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How sleep can reduce stress

Unfortunately, stress is part of life. At some point, everyone experiences stress. Physical, emotional and other types of stress take their toll on our minds and bodies. That’s why sleep is so important. Sleep can help reduce the impacts of stress. Over the next several weeks, I will be going over the ways you can sleep better while stressed.

Sleep Better While Stressed Part 1, woman with sleep mask hugging a pillow

Our bodies use sleep to restore and recover. While we sleep, our bodies carry out important restorative functions. Our brains sort out the events that happened throughout the day. Our bodies repair and restore themselves at the same time. It’s incredible how much our minds and bodies remain active even when we are sleeping.

Those of us with chronic illness tend to be well versed in stress. We also tend to struggle with getting enough restful sleep. It’s a vicious cycle. If we are able to break the cycle with proper sleep, however, we will start to see an improvement in how our stress impacts us.

Stress affects the mind and body

Stress takes its toll on our minds and bodies. It causes the release of cortisol, a powerful hormone that triggers the fight or flight response in our bodies. This hormone can cause overwhelming sensations in the body, raise blood pressure, and cause anxious feelings. Sound sleep helps reduce the levels of cortisol and balance the chemistry in the brain and body. Chronic stress without adequate sleep can raise your risk for heart disease and stroke.

faceless unhappy woman covering face
Photo by Liza Summer on

Stress affects our mood

When we are stressed, we tend to over or under-react. This can lead to an onslaught of problems. Living in a heightened sense of worry or anxiety can result in eating too much or too little, emotional outbursts or withdrawal, or a wide range of other behaviors. After a long day of stress, the best thing to regulate mood swings is a restful night’s sleep.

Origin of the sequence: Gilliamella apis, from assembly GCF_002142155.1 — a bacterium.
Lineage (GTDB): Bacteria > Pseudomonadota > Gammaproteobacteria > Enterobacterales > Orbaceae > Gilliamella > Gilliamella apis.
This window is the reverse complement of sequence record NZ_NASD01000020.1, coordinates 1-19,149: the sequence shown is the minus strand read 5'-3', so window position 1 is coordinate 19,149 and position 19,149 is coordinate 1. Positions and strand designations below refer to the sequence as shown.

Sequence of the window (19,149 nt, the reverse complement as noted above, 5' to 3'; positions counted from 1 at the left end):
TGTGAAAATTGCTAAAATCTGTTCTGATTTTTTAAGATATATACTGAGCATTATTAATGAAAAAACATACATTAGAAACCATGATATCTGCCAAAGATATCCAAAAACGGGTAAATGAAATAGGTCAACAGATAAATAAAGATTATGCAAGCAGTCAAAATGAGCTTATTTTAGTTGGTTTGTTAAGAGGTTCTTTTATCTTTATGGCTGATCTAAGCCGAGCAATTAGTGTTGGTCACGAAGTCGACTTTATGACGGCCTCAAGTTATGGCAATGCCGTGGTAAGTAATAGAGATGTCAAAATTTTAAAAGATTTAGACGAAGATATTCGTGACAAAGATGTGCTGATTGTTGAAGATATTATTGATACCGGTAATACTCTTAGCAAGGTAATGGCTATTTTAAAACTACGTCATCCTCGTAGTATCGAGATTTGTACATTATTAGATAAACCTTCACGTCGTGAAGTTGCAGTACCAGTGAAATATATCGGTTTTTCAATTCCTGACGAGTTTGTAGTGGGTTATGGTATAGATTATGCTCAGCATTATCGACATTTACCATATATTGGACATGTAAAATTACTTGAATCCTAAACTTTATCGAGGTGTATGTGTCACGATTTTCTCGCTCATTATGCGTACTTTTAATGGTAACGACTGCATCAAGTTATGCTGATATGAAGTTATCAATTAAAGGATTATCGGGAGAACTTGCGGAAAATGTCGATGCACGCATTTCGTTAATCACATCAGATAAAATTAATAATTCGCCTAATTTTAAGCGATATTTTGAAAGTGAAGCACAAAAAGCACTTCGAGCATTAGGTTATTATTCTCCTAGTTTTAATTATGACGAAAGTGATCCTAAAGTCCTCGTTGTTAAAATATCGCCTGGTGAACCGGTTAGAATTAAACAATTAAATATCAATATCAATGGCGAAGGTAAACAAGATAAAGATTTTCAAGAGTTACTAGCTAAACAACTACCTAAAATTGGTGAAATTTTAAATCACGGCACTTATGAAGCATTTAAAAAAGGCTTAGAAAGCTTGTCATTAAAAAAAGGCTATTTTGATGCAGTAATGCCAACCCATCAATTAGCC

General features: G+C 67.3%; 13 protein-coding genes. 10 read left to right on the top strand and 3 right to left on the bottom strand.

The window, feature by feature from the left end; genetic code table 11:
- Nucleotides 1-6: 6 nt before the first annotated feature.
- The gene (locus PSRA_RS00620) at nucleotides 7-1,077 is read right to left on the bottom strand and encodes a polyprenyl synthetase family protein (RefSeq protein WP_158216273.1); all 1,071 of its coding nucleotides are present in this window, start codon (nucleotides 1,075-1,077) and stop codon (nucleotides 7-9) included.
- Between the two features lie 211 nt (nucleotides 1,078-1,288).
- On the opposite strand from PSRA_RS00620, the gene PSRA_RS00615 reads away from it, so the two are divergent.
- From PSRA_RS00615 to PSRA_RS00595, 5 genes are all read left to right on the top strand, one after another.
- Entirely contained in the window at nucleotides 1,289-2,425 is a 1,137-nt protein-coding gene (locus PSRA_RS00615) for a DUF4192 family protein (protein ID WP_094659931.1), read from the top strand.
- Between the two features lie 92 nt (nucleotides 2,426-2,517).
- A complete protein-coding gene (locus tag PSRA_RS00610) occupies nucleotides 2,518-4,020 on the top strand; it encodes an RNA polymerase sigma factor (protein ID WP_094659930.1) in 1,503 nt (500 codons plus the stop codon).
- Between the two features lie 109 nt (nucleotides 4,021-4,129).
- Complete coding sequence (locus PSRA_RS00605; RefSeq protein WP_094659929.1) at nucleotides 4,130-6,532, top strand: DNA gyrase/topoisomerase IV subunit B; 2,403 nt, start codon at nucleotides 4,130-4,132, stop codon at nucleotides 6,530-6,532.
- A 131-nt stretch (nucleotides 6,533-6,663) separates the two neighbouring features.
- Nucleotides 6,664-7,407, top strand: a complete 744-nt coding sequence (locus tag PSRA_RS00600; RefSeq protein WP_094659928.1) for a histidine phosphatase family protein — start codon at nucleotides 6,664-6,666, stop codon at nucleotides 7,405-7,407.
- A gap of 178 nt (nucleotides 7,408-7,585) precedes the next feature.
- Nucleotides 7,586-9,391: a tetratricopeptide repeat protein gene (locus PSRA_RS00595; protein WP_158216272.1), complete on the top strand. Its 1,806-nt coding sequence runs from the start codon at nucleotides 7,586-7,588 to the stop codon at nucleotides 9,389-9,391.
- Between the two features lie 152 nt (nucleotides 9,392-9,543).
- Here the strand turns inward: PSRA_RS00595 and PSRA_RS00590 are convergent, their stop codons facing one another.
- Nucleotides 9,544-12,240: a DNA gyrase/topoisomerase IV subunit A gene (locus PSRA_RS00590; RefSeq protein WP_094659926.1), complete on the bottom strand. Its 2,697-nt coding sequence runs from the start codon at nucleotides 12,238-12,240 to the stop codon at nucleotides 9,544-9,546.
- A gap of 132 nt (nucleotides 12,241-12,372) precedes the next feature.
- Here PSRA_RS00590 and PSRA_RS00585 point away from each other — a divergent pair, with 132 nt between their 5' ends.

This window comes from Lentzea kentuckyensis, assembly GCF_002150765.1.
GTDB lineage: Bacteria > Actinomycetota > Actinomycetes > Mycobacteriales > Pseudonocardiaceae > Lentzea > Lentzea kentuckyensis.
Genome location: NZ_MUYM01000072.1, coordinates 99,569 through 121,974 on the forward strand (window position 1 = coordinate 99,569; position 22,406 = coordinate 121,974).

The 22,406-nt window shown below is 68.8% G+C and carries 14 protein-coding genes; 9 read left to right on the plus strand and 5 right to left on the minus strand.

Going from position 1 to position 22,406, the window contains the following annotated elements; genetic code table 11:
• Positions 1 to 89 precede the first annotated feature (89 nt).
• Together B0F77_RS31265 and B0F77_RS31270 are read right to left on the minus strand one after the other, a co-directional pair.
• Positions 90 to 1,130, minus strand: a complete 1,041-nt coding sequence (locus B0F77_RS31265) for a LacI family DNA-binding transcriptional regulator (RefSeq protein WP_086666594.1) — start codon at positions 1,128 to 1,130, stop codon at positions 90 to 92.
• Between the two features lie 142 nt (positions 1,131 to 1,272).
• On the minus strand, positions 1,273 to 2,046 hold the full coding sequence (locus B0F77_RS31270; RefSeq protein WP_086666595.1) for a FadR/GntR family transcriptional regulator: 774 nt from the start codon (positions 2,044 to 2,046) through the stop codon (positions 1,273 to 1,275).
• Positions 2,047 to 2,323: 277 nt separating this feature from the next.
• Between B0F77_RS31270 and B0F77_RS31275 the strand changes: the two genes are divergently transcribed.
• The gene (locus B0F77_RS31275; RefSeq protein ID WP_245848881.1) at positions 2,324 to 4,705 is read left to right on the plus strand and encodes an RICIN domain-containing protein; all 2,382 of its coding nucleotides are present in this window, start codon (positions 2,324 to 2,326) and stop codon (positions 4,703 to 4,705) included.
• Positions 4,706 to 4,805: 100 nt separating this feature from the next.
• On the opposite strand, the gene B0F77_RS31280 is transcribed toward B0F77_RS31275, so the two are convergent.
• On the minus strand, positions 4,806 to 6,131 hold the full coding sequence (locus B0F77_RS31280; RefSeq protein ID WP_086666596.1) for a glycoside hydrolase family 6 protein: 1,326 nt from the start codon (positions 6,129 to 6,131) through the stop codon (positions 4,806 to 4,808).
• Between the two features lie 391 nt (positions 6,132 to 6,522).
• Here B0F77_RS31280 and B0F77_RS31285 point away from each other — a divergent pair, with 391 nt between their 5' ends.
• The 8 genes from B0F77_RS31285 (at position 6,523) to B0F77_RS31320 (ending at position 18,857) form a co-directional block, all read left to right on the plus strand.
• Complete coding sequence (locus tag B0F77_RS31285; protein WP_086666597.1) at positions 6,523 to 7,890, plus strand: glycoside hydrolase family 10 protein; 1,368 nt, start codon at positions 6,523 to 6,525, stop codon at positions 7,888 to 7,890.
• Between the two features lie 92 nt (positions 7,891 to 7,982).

Stress affects our relationships

Stress changes how we engage with other people. Being worried, anxious, or overwhelmed makes it harder to be present and engage positively with other people. From co-workers to family, stress can fracture relationships if we aren’t careful. Being able to unplug from people and take some time for yourself can help. Sleeping provides a significant amount of time to recharge and get ready to face the world again. Even the act of relaxing in bed prior to sleeping can aid in rebuilding your energy and make it easier to get along with others.

stressed woman sitting in room covering half of her face
Photo by Liza Summer on

Sleep as a remedy for stress

Sleep can be a wonderful remedy for a stressful day. Relaxing in the comfort of your bed and letting go of the worries of the world can give you new perspective, renew your spirit and energy. Sleep can be the escape you need from the pressures going on and give you the uninterrupted time to recover. Making sleep a priority, including naps when necessary, can help your mind and body recover from stress and manage difficult situations easier.

Of course, a lot of this easier said than done. Many of us with chronic illness suffer from painsomnia. Many of us could actually have a low pain day, but that doesn’t help our brains to calm down once we’re in bed. Sleep can help reduce the impacts of stress, but we may need some assistance. If you need some ideas, check out this post on getting a better night’s sleep. If you need some help with managing your stress, try using a planner to keep track of day-to-day tasks.

In the next post, I will be discussing how to use journaling to relieve stress at bed time.

Do you find yourself to be less stressed after a proper night’s rest?

Check out the rest of the Sleep Better While Stressed series:

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The Impacts Of Stress And How Sleep Can Help